Combat is a risk factor for posttraumatic stress disorder (PTSD); however, less is known about how exposure to combat in early adulthood may contribute to the development of PTSD as the individual ages. Prior exposure to trauma may "sensitize" people to respond more intensely to subsequent stressors. Further, aging initiates new challenges that may undermine previous coping strategies. Over the life course combat veterans may be more reactive to new stressors and thus be more vulnerable to PTSD. This study draws on the two waves of the National Comorbidity Survey (NCS-1) and NCS-2 (10-year follow-up). Participants were male (noncombat N = 620 and combat N = 107) and 50-65 years of age at Wave-2. At baseline, participants were assessed for exposure to wartime combat, number of Diagnostic and Statistical Manual of Mental Disorders (DSM) diagnoses in the past year, and life-time PTSD. At follow-up, PTSD occurring between waves was determined. A measure of recent life stressors was also obtained. Using logistic regression analyses, combat predicted PTSD at follow-up (controlling for baseline demographics, number of DSM diagnoses in the past year, life-time PTSD). Recent life stressors were also associated with PTSD. Importantly, the effect of combat on PTSD was significant at high levels, but not low levels, of recent life stress. Veterans who have experienced combat may be more reactive to new stressors, and in turn be more vulnerable to PTSD. Combat veterans should be regularly assessed for current stressors and PTSD. © The Author 2015. Published by Oxford University Press on behalf of The Gerontological Society of America. All rights reserved. For permissions, please e-mail: journals.permissions@oup.com.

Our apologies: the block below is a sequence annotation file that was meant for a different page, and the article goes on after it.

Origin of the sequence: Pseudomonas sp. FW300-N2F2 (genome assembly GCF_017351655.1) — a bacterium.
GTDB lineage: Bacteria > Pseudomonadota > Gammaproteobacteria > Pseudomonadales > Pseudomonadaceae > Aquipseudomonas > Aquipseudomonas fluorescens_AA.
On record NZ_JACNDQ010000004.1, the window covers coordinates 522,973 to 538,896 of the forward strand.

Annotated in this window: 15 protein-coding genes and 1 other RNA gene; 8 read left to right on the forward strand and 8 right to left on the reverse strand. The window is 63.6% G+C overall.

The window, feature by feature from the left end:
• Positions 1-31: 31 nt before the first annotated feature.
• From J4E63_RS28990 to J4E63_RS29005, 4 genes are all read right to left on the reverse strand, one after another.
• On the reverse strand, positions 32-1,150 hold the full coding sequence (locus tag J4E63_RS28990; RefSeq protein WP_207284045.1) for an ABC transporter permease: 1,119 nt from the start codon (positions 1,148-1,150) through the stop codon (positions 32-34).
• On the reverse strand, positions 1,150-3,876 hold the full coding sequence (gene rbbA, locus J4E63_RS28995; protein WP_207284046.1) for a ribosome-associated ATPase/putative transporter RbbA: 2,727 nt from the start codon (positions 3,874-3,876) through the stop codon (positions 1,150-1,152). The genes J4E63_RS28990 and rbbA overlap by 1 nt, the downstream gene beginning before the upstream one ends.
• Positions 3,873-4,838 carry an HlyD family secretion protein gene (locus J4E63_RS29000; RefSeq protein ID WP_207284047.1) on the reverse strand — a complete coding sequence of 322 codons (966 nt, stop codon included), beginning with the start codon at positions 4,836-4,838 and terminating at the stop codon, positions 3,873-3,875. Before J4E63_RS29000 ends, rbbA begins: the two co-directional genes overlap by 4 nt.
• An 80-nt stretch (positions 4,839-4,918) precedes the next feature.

19. The Association Between Sleep and Physical Function Among Older Veterans in an Adult Day Health Care Program

    PubMed Central

    Song, Yeonsu; Dzierzewski, Joseph; Fung, Constance H.; Rodriguez, Juan C.; Jouldjian, Stella; Mitchell, Michael; Josephson, Karen R.; Alessi, Cathy A.; Martin, Jennifer L.

    2015-01-01